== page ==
Many children in the United Kingdom, and elsewhere in the world, have been away from their regular school and early year settings, spending lengthy periods of time at home since the beginning of lockdown measures due to Covid-19. While this has been a positive experience for some children, others will have experienced negative and traumatic situations.
In a report published by the Children’s Commissioner for England (Clarke, Chowdry, & Gilhooly, 2019) it is estimated that 2.3 million children in England are living with risk because of a vulnerable family background. This group includes children in the care system, children known to have experienced personal harm and those living in families where there is a high likelihood of harm. Of these children, a formal programme of support is in place for an estimated 669,000 and a further estimated 761,000 are known to social services, but there is a lack of clarity about their level of support or whether they are receiving any help at all. However, an estimated 829,000 children living with risk are ‘invisible’, meaning that they are not known to the support services and, thus, are not receiving any formal programme of support.
‘An estimated 829,000 children living with risk are “invisible”, meaning that they are not known to the support services and, thus, are not receiving any formal programme of support.’
Furthermore, a recent briefing by the Children’s Commissioner for England (2020) reported that evidence suggests there has been an increase in the number of domestic abuse cases in England since the Covid-19 outbreak. The risk of children witnessing, or being, victims of domestic abuse themselves has, therefore, heightened. For children who fall within this vulnerable category, knowledge of their rights and confidence to access support in cases of rights violations is paramount.
Currently, human rights education is taught in schools as part of relationships education for primary age pupils and in relationships and sex education for secondary age pupils. Both primary and secondary pupils also learn about human rights in health education, citizenship education and personal, social, health and economic education. While these subjects include some important, albeit limited, teaching about human rights, the focus is on the transmission of factual information about human rights and sources of support available in cases of rights violations. However, for children’s rights education to be meaningful, children need to understand how rights apply to their own context and to be empowered to confidently voice concerns when their rights have not been respected or when they feel unsafe and at risk.
UNICEF’s Rights Respecting Schools Award (RRSA) [https://www.unicef.org.uk/rights-respecting-schools/the-rrsa/about-the-rrsa/] goes some way towards doing this. It aims to support schools to embed children’s human rights into the school ethos and to teach children about the United Nations Convention on the Rights of the Child [https://downloads.unicef.org.uk/wp-content/uploads/2016/08/unicef-convention-rights-child-uncrc.pdf?_ga=2.11935793.488891141.1590491403-862977340.1583245415] as well as help children understand how the rights enshrined by the convention apply to their own lives. Research into the impact of the UNICEF RRSA shows that where schools teach children about the convention, it helps them to develop the confidence to report instances where their rights have been disrespected (Sebba & Robinson, 2010, p. 20). However, not all children attend schools that have achieved or are working towards RRSA and, even for those who do, a greater emphasis could be placed on ensuring children are equipped with the skills and confidence to seek help when they have encountered situations in which they feel vulnerable.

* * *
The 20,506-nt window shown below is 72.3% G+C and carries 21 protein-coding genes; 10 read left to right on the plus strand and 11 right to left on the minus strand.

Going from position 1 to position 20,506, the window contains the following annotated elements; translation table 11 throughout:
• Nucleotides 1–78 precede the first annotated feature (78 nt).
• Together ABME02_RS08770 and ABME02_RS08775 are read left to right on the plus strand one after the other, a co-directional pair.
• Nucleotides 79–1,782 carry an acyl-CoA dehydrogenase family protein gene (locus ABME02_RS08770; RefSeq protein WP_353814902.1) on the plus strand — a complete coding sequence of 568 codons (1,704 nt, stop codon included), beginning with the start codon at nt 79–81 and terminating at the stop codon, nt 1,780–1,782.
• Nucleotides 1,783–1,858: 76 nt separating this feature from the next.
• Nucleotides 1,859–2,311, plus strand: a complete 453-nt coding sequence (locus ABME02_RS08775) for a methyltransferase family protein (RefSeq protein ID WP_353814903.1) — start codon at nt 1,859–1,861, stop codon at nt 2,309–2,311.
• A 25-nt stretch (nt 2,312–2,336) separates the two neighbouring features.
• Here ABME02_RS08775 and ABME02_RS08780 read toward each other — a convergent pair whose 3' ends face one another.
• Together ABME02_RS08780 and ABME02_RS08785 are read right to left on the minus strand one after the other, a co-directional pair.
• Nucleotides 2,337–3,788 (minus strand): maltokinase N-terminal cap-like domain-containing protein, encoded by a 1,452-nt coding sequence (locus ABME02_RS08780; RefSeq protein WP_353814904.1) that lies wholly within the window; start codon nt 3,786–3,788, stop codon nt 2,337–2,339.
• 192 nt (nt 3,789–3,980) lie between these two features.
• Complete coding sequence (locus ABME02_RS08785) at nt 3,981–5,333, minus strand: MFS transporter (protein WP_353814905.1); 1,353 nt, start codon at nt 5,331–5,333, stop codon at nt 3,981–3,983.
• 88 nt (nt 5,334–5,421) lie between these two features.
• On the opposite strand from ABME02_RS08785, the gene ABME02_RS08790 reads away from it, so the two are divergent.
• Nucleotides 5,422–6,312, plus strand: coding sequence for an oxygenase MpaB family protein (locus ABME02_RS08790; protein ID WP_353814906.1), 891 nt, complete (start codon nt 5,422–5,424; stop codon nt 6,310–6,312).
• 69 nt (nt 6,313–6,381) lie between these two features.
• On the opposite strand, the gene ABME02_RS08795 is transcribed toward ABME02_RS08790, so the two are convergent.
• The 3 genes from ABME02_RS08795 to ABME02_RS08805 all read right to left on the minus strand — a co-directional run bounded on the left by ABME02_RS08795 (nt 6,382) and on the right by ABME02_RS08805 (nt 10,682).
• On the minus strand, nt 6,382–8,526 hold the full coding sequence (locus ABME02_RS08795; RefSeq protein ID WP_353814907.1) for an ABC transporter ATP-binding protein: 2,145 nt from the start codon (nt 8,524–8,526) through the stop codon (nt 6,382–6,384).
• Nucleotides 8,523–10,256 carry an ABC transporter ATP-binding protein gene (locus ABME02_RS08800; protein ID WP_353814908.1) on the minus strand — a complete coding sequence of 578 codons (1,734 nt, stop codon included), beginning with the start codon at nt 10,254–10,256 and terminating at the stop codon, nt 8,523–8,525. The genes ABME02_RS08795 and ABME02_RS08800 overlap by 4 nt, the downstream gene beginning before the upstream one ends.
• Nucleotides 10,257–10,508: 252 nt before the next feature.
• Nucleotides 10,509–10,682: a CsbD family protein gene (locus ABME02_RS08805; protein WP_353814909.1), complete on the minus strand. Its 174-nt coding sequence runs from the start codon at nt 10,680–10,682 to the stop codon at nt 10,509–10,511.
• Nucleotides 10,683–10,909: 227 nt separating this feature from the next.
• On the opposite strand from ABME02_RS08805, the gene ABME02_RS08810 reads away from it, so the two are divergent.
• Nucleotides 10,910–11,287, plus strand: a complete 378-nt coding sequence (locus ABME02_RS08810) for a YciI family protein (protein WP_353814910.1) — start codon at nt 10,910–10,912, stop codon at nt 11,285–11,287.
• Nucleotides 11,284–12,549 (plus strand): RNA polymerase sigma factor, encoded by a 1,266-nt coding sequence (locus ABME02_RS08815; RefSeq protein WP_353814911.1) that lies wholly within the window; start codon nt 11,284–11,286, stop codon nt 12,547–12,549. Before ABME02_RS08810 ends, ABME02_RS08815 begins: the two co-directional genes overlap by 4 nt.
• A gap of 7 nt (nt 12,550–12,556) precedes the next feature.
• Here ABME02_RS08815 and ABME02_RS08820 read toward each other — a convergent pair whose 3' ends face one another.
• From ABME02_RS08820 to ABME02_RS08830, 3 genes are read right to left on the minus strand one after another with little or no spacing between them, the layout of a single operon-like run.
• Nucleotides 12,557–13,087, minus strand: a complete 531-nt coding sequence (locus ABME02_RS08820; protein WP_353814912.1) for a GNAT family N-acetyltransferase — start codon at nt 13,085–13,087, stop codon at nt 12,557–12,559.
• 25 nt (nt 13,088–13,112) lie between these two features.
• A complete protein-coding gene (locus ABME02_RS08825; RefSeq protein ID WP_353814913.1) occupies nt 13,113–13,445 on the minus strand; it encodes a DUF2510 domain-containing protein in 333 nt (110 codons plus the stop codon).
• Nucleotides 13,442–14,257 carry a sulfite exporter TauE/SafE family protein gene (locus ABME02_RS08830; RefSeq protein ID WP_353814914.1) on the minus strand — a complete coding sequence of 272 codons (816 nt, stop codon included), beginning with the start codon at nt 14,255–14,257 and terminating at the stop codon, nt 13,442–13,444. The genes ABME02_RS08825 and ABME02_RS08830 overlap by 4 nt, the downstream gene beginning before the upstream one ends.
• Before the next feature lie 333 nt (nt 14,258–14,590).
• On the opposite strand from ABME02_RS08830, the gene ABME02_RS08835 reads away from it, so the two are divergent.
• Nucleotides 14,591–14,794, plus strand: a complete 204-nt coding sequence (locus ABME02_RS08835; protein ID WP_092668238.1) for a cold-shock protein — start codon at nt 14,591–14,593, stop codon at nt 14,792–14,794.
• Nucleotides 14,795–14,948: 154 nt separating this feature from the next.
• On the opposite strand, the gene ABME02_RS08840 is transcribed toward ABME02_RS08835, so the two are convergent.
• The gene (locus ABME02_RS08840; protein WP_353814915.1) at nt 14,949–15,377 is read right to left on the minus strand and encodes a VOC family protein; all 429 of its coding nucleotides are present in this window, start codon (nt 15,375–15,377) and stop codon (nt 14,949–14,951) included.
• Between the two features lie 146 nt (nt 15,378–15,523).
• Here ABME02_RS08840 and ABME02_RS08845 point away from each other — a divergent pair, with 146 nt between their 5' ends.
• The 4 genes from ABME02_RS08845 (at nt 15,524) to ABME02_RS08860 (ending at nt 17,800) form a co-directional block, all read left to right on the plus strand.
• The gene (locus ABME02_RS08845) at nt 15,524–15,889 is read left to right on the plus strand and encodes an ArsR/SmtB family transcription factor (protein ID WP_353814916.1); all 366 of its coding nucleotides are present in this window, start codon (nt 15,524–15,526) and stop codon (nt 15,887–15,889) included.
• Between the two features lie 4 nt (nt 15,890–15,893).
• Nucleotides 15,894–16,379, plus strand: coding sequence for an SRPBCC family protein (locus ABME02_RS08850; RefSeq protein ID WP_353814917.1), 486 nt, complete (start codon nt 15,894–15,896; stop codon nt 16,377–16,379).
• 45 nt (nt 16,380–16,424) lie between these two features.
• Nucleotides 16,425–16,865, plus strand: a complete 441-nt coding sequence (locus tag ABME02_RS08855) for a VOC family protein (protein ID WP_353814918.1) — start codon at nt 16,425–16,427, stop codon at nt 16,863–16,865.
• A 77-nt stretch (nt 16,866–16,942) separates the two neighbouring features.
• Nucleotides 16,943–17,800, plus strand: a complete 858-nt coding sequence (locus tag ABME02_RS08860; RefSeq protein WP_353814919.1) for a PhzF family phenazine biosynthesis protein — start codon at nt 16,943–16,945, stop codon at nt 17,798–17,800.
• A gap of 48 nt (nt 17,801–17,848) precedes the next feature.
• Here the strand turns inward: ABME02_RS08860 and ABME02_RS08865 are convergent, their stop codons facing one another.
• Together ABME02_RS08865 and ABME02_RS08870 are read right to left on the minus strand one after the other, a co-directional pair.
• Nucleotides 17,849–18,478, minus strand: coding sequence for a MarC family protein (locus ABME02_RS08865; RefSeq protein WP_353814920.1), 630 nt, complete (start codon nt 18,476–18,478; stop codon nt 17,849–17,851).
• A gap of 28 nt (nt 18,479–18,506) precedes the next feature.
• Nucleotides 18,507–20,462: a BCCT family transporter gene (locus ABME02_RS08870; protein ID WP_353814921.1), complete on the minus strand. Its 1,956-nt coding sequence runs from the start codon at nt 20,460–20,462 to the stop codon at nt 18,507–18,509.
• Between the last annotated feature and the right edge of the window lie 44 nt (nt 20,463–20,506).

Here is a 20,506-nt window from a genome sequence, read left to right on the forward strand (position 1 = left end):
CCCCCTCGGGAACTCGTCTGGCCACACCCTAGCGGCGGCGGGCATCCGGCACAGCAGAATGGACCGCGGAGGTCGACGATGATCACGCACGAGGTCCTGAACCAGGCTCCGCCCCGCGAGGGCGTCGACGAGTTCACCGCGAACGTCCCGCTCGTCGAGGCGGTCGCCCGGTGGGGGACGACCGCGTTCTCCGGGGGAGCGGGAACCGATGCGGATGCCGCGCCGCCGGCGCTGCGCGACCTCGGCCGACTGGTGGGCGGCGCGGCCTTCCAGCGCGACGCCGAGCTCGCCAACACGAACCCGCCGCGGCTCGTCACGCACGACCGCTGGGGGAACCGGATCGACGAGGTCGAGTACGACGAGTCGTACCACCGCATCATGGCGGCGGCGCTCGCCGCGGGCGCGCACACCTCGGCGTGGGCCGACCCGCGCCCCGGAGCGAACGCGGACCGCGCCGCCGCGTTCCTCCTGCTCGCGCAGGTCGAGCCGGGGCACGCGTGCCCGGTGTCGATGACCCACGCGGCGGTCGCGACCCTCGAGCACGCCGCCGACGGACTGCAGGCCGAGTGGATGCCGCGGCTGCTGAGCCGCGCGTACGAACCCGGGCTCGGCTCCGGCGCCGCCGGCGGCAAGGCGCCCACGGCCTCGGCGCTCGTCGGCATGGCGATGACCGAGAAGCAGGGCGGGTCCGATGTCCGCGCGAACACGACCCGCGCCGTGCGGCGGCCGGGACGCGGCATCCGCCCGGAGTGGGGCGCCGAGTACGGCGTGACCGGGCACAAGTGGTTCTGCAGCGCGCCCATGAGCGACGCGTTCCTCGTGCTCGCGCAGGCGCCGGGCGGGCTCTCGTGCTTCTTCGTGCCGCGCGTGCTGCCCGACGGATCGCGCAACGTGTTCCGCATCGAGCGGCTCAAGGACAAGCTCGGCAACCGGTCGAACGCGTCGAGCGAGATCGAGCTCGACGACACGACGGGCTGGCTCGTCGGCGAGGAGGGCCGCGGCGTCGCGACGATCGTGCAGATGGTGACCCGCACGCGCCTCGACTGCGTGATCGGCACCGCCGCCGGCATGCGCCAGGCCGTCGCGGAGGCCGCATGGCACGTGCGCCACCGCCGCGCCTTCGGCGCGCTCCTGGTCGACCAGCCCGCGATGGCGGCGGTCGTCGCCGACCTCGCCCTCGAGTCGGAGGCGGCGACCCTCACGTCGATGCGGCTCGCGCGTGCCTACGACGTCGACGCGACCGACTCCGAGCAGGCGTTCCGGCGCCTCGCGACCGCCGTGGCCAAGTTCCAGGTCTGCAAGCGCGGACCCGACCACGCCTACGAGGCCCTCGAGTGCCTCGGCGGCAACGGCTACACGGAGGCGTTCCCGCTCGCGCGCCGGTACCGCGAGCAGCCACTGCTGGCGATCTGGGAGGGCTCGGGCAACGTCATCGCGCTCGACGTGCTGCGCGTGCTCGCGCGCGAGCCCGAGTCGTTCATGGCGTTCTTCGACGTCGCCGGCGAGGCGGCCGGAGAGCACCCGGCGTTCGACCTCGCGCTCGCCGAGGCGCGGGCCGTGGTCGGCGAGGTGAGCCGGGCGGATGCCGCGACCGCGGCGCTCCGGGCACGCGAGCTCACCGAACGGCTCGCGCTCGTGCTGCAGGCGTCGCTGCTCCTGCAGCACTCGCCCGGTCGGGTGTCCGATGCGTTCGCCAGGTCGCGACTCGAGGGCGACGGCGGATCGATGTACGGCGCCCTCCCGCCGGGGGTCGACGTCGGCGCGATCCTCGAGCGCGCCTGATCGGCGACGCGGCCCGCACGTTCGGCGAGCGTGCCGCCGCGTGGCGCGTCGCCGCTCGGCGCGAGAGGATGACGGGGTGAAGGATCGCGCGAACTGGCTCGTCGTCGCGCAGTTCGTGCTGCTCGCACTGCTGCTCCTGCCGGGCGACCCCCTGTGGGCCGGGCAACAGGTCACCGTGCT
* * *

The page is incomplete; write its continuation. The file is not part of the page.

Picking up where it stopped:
Many children are now returning to school after an extended period of time at home. During their time at home they would have had limited opportunities to articulate concerns about their wellbeing and safety. The need for children’s rights education at all levels of education, including for children in early years settings is, therefore, paramount if children are to be equipped with the skills and confidence to voice concerns about instances where they have felt at risk, unsafe and where their rights have not been respected.
Children’s Commissioner for England. (2020). Briefing: Children, domestic abuse and coronavirus, April 2020. Retrieved from https://www.childrenscommissioner.gov.uk/wp-content/uploads/2020/04/cco-briefing-children-domestic-abuse-coronavirus.pdf)
Clarke, T., Chowdry, H., & Gilhooly, R. (2019). Trends in childhood vulnerability: Vulnerability technical report 1. London: Children’s Commissioner for England. Retrieved from https://dera.ioe.ac.uk/33779/1/cco-vulnerability-2019-tech-report-1.pdf)
Sebba, J., & Robinson, C. (2010). Evaluation of Unicef UK’s Rights Respecting Schools Award: Final report. London: Unicef UK. Retrieved from https://www.unicef.org.uk/rights-respecting-schools/wp-content/uploads/sites/4/2014/12/RRSA_Evaluation_Report.pdf)